all about 2003 ish. 2020 was year of YM, but, well, 2020...

Radar course - cancelled
Navigation refreshed - cancelled
YM theory online, registered 4 months ago but, er, done nothing. There always the winter.

PB2 booked next spring
 

Babylon

Well-known member
Joined
7 Jan 2008
Messages
3,925
Location
Solent
"Those who can do, those who can’t teach, those who can’t teach, teach teachers”
Not wishing to get personal, but in all disciplines and activities in life, the above quote is simply a worn-out piece of nonsense.

I was taught English at school by a man who was already (and remains) a highly-accomplished author (and still a school-teacher), and physics by a man who had been at the forefront of British nuclear research in the 1960s and 70s until ill-health prompted a change in career.

In my professional life I was able to attract adult students to train privately with me precisely because I had a demonstrably successful parallel career as a practitioner.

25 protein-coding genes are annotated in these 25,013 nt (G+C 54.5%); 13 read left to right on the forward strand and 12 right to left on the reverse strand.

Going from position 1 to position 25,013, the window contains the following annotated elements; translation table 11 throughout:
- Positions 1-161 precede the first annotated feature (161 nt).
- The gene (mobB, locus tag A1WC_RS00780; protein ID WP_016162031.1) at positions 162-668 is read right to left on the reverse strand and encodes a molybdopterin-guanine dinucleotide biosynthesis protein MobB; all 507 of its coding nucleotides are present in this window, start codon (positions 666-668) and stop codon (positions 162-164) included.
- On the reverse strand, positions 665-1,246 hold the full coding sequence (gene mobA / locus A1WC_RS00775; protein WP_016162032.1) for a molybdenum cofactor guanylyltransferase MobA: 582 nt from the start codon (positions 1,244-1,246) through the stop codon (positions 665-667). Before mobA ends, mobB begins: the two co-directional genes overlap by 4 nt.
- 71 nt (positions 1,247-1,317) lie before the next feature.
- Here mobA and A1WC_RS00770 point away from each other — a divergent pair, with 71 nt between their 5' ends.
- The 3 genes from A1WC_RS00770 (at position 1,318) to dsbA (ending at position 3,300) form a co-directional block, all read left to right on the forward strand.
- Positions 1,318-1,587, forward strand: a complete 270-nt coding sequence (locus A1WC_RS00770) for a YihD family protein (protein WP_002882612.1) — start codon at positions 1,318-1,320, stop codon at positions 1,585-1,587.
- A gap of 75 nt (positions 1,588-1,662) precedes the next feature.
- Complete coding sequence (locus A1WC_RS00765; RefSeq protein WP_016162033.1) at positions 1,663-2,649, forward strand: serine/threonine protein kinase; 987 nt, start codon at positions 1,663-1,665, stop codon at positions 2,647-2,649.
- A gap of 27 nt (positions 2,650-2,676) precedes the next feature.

In my hobby as a leisure sailor I was successfully and efficiently taught a myriad of skills (YM Theory, DS Practical, YM Prep, RYA day courses, etc) by capable experienced sailors etc, have learnt a huge amount more courtesy of the vast amount of practical experience (amounting to probably several millennia of sailing or boat-maintaining lifetimes) freely given by members of these forums, not to mention what I've learnt from reading a whole wall of sailing books by every last sailor or mariner who ever did anything from crawling around East Coast ditches, to spending years before the mast or serving on a warship, to single-handing a paper-boat around the world and who all successfully committed their knowledge and experience to words.